14. Consider the impact of the trade show on your budget.  You don’t want to spend your entire marketing budget on a trade show. Your costs include the exhibit, marketing materials, the space rental charges as well as travel and hotel expanses.  If the costs are too high at a national show, consider attending regional shows, hopefully in your geographic area.

The post How to Decide if a Trade show is Right for Your Product appeared first on One Stop Invention Shop.

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{Don Debelak’s new book, Turning Your Invention into Cash is now available on Amazon for $3.49. Go to Amazon.com and enter inventions Don Debelak to purchase. From the author of Entrepreneur Magazine’s Bringing Your Product to Market.}

  1. Look for a sounding board. Your goal in visiting an inventor’s club is to meet “soul mates, people who had been through what your are going through to bounce ideas off [them].” The spirit of camaraderie is strong in most inventors’ clubs, and that’s what keeps even experienced inventors coming back. To find an inventors’ club near you, visit the United Inventors of America Web site (www.uiausa.com) or Inventors’ Digest magazine online (www.inventorsdigest.com).
  2. Make contact. One of the most valuable assets of an inventors’ club is its membership list, and it pays to get to know the people on that list. Members of most clubs include industrial designers, marketers,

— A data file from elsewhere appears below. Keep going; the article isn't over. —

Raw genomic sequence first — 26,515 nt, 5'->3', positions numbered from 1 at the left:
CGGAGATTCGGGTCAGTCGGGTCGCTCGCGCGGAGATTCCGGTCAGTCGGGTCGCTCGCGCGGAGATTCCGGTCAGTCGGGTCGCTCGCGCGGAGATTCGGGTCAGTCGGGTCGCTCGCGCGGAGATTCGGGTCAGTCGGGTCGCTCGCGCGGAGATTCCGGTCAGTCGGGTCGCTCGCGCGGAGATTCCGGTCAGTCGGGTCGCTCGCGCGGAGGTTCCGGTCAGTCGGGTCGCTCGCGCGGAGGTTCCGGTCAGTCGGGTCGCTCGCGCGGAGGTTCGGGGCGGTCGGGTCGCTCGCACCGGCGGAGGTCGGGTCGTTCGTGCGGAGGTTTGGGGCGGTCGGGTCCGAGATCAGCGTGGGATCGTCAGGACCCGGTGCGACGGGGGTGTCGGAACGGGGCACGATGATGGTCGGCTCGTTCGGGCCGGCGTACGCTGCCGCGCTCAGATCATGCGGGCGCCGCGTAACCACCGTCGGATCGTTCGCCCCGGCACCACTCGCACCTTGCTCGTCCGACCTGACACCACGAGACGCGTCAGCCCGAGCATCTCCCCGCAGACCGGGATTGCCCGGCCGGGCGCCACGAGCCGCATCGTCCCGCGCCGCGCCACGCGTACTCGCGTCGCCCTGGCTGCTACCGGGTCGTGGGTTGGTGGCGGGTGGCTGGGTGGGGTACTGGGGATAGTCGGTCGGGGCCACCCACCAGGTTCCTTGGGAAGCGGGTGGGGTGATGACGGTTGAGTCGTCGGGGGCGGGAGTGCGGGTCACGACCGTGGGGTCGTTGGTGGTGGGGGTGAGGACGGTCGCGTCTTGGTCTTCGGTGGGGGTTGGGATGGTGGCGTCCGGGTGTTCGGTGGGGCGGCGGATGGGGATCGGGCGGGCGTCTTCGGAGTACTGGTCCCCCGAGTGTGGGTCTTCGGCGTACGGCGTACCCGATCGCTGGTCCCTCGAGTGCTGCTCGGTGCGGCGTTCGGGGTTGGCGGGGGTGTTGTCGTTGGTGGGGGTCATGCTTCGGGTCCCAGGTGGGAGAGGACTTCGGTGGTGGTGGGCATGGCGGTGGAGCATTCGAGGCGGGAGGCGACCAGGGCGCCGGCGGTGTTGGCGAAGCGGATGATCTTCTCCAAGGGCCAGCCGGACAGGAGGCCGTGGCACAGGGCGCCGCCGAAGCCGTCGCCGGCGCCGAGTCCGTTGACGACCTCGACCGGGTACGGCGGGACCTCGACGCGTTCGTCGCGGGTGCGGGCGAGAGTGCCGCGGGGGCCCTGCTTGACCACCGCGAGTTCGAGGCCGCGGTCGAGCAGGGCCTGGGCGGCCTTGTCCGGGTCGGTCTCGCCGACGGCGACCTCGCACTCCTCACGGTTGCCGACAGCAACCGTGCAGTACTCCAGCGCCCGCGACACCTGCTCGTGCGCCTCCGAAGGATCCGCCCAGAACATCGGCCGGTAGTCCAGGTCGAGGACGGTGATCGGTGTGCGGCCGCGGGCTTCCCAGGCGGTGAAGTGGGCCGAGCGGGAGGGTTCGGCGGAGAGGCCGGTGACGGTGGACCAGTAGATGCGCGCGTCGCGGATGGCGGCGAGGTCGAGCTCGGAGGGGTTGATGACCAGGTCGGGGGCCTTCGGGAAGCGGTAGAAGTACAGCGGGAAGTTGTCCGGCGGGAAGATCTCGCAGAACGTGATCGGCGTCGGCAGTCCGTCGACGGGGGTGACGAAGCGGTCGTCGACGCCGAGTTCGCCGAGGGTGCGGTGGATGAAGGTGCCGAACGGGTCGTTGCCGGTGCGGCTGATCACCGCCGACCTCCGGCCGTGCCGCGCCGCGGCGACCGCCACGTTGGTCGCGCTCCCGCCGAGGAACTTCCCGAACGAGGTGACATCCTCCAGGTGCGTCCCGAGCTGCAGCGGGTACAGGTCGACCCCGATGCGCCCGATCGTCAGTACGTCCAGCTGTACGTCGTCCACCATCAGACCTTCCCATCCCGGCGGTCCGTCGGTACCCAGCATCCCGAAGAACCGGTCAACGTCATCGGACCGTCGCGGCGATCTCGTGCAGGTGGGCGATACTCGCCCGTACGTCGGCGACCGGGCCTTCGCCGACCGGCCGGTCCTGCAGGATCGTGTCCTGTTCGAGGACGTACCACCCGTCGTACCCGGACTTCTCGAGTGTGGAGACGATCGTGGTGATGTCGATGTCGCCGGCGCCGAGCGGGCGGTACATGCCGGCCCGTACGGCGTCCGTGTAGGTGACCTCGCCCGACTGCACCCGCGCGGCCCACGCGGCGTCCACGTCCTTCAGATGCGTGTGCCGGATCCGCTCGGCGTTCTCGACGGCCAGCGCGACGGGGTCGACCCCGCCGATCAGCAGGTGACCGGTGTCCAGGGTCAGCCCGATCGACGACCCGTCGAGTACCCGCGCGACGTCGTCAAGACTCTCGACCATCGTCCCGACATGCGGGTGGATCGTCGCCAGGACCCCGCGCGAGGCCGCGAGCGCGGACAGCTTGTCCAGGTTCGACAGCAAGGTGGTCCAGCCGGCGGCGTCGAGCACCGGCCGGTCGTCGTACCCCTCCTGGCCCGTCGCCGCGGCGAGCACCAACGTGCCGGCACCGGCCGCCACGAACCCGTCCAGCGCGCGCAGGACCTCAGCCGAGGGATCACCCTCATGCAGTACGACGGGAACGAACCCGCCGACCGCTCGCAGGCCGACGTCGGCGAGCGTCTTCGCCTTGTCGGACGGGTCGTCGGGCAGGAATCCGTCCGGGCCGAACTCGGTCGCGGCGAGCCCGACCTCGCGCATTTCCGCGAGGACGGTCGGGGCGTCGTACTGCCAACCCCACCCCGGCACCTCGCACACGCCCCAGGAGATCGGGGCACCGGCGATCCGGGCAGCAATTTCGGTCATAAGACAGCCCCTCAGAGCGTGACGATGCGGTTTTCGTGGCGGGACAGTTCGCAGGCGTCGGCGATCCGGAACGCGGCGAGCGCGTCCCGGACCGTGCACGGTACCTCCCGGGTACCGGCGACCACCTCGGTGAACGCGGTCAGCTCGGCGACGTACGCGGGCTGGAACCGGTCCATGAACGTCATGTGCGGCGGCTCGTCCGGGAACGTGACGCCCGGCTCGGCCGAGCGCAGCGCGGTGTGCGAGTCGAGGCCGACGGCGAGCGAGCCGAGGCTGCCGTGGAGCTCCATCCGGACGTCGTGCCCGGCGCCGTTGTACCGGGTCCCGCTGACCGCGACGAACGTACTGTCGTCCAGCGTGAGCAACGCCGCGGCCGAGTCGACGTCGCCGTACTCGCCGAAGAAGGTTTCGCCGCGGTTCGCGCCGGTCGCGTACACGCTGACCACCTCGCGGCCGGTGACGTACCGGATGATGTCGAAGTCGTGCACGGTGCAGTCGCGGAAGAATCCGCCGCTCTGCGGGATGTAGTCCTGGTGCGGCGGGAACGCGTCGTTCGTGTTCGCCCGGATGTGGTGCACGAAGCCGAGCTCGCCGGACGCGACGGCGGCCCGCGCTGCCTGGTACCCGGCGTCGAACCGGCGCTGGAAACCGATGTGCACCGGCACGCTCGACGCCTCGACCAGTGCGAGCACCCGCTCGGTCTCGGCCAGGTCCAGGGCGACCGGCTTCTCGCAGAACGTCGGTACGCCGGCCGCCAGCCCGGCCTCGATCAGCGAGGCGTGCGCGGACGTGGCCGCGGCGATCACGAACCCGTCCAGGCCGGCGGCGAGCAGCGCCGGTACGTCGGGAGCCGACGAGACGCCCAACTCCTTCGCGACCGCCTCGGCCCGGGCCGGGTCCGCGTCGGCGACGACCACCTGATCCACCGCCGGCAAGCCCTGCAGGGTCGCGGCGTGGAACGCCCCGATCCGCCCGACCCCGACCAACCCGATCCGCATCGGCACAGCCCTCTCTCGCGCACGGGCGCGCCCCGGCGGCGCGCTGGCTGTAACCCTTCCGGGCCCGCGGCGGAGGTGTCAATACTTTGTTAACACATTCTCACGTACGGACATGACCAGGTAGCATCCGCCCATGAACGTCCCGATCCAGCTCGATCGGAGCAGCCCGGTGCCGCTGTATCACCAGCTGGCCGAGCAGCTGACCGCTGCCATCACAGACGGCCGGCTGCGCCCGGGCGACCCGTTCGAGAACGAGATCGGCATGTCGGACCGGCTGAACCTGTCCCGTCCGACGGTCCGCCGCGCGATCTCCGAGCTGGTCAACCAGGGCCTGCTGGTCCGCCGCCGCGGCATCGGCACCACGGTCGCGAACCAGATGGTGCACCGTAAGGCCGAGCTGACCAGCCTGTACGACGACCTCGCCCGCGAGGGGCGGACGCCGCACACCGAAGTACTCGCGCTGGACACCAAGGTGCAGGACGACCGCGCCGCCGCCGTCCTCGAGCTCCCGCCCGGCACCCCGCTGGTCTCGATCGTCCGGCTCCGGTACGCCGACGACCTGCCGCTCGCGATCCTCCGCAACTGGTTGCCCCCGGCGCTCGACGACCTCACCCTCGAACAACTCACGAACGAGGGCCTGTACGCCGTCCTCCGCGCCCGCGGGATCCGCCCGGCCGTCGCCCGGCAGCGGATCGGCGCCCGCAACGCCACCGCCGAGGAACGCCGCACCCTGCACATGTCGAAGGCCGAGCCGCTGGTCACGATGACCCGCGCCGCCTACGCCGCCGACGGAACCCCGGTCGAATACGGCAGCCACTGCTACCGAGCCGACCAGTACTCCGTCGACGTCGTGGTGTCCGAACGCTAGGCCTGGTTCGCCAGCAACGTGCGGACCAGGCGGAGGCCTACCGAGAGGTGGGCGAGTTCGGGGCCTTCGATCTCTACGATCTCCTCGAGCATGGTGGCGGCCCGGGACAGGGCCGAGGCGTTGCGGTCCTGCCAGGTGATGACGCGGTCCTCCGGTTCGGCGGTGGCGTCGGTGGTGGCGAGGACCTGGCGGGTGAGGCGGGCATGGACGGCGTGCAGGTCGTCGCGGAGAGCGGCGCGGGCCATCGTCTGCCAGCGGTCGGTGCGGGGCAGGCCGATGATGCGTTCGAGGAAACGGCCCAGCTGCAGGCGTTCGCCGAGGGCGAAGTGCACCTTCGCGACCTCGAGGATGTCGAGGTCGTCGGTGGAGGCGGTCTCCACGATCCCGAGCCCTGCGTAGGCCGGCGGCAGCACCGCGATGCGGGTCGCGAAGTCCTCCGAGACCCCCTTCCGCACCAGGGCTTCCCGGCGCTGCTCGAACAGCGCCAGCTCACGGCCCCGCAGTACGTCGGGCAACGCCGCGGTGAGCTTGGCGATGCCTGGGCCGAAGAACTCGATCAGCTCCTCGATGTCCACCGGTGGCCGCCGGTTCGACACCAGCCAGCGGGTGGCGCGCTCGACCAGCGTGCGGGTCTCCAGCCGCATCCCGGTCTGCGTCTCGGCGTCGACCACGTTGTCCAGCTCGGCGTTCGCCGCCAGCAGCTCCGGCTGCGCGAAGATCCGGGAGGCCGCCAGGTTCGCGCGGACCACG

1. prototype builders and patent attorneys.
  2. Present your ideas to the group for feedback and help. Inventor clubs typically give plenty of opportunities for inventors to throw out questions or problems to the group for input. Some groups hold question-and-answer sessions, while others organize round-table discussions on specific topics, such as marketing, manufacturing, patenting or licensing. Some clubs even let inventors make full presentations to the group and receive feedback.
  3. Get a variety of input. Inventors’ clubs tend to attract inventors who work at large corporations as well as those at small businesses. This variety in the membership allows an entrepreneur to gain many different perspectives–whether it’s regarding the resources available
  4. to inventors or advice on how ideas are sold to businesses. Inventors from large companies are also typically aware of all the latest technology available to help inventors.

Things To Keep in Mind

  1. All industries are different. This is especially true in terms of patent strategy. In some markets, companies won’t even talk to an inventor unless he or she has a patent, while other markets and industries will license and negotiate with inventors even if they lack a patent. It helps to talk to members of your inventors’ club who have experience in your industry.
  2. Don’t rely solely on the inventors’ club for contacts. For a better shot at success, you should also find at least one or two contacts outside the club who have recent experience in your particular industry.